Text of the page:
Those who dismissed Rep. Ron Paul as a joke in the Republican presidential primary campaign aren't laughing so hard these days.
The Texas libertarian's rise in the polls and in fundraising proves that a small but passionate number of Americans can be drawn to an advocate of unorthodox proposals such as returning to the gold standard and abolishing the income tax, CIA and Federal Reserve.
Paul, 72, recently set a one-day, online GOP presidential fundraising record, and pulled slightly ahead of Fred Thompson and Mike Huckabee in a New Hampshire poll, where he had 8 percent of the Republicans' support. In Iowa, he tied John McCain for fifth place, with 4 percent each.
Paul remains a very long shot for the nomination. But as the only Republican candidate backing a prompt troop withdrawal from Iraq — and an airing of possible impeachment charges against Vice President Dick Cheney — he appeals to a mix of liberals and conservatives who feel alienated and deeply distrustful of the government.
Where left meets right
"Where the extreme left and the extreme right meet, you'll find Ron Paul," said Merle Black, an Emory University political scientist and co-author of the book "Divided America."
"He strikes a chord with some segments of the population," especially with his quixotic, uncompromising style, Black said. "But there's a pretty low ceiling in terms of his actual vote."
Paul, who earned a medical degree from Duke University and embraces the nickname "Dr. No," often casts the only House vote against proposals he sees as too meddlesome or unworthy of taxpayers' money.
In recent months he was the only House member to oppose an expression of support for Northern Ireland's new power-sharing government, a condemnation of "the persecution of labor rights advocates in Iran" and a statement citing the importance of "providing a voice" for relatives of Americans who have vanished.
He was one of two Republicans to vote against funding the Defense Department in 2008, and against urging the release of Burmese opposition leader Aung San Suu Kyi.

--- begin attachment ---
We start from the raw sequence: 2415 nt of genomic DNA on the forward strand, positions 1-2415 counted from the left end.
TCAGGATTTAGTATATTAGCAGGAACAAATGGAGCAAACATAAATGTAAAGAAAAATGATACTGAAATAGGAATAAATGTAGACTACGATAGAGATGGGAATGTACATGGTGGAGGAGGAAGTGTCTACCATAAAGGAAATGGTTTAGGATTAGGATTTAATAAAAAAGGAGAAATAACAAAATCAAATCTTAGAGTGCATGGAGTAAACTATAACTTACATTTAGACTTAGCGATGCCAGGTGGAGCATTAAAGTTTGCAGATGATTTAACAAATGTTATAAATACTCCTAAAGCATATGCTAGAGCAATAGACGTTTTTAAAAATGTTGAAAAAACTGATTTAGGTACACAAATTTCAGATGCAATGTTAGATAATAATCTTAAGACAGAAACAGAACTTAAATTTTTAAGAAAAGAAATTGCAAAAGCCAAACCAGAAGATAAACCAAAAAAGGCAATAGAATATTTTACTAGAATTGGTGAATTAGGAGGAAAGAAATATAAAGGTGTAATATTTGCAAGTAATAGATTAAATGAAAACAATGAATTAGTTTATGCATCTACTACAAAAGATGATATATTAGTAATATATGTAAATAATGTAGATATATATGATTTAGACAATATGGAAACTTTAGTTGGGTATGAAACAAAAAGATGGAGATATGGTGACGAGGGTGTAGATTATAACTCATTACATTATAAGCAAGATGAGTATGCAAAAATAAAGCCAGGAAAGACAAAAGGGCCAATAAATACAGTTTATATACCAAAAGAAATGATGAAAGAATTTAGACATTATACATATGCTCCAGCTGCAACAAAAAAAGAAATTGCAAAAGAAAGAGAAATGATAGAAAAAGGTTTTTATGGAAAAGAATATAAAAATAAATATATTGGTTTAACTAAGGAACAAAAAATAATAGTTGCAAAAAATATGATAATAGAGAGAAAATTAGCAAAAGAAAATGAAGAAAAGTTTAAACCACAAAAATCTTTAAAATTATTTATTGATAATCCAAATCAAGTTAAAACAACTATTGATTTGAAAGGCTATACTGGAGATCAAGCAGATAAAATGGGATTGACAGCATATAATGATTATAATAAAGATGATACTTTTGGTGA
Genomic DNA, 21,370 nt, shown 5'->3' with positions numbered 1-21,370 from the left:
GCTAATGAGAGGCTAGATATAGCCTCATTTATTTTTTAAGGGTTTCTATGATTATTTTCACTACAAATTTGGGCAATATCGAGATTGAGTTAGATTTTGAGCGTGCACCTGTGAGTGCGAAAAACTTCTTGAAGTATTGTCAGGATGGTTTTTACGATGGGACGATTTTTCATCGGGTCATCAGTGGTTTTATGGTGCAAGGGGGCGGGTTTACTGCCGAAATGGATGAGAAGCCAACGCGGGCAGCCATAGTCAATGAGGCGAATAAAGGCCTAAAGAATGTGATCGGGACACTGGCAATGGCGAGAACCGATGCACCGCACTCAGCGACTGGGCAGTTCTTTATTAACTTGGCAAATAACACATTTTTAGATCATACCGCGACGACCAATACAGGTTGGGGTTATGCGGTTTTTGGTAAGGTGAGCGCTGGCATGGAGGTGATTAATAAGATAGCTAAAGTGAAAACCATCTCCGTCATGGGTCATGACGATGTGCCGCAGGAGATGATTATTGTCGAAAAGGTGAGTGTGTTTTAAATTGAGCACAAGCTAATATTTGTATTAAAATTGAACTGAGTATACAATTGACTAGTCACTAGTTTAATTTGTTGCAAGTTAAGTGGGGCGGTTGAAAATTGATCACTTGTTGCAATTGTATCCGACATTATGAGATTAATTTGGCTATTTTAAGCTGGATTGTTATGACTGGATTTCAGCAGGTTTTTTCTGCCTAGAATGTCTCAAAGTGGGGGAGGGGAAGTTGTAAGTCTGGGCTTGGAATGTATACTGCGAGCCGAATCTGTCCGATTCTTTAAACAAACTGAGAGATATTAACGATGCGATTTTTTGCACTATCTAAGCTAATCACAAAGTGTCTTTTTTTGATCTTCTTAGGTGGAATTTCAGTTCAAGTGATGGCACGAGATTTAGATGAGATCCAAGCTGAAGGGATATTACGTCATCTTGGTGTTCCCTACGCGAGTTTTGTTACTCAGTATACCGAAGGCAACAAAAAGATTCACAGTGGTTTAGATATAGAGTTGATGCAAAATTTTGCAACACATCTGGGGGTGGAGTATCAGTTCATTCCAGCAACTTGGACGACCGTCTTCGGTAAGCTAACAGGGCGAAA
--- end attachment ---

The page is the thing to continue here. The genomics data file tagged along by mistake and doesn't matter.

Paul is Congress' most prominent advocate of returning to the gold standard, which the country abandoned in the 1930s. In its purest form it would mean that all paper currency in circulation could be redeemed for gold.
Supporters say the gold standard would curb inflation and boost confidence in the economy. But others say it would trigger severe recessions because the Federal Reserve could no longer manage the money supply in times of economic weakness.
For that matter, Paul would eliminate the Fed altogether as an impediment to free markets.
Paul breezily talks of eliminating the personal income tax, saying it provides about 40 percent of federal revenues, which spending cuts could absorb. The government's funding level would approximate that of 2000, he says, although government statistics put the figure closer to 1995.
Inching up the polls
In a phone interview Wednesday, Paul said he is inching up in the polls "because more people have heard the message."
He said he was stunned when supporters raised $4.2 million for him on Nov. 5, mostly through the Internet. It broke Mitt Romney's one-day fundraising record, $3.1 million, for Republican presidential candidates.
"Something is going on," Paul said. "It's all spontaneous," he said, and reflects a hunger for smaller government, greater adherence to the Constitution and "a pro-American foreign policy."
Paul said the United States should leave the United Nations. "I don't like giving up our national sovereignty," he said.
The government should gather intelligence, he said, but dismantle the CIA, which he accused of blunders and abuses of power.
Democratic-drafted charges that could lead to a House impeachment vote against Cheney, Paul said, deserve careful deliberations by congressional committees.
Wishes to keep national sovereignty
Presidential debate moderators typically pay scant attention to Paul and two other House members seen as fringe candidates. But he has triggered some crackling exchanges on the Iraq war, unusual for primary campaign debates in which most candidates hold similar views.
At a mid-May debate in South Carolina, Paul infuriated Rudy Giuliani and others by saying U.S. troops' presence in Saudi Arabia contributed to al-Qaida's decision to attack the United States on Sept. 11, 2001.
"If we think that we can do what we want around the world and not incite hatred, then we have a problem," Paul said. "They don't come here to attack us because we're rich and we're free. They come and they attack us because we're over there."
Many Republicans condemned the remarks. But Paul's supporters rhapsodize about his candor and integrity on Web sites and at "meet ups."
"We didn't really believe we could find an honest politician," said Cecelia Poole of Elkton, Md., describing how she and her husband intensely researched Paul's record. First drawn to Paul's hardline stance against illegal immigration, Poole said she found herself agreeing with him on monetary policy, the war and other issues.
"He would turn this country around in the way that it needs to go," said Poole, a semiretired mortgage broker. She and her husband now travel to several states, she said, "promoting him everywhere we go."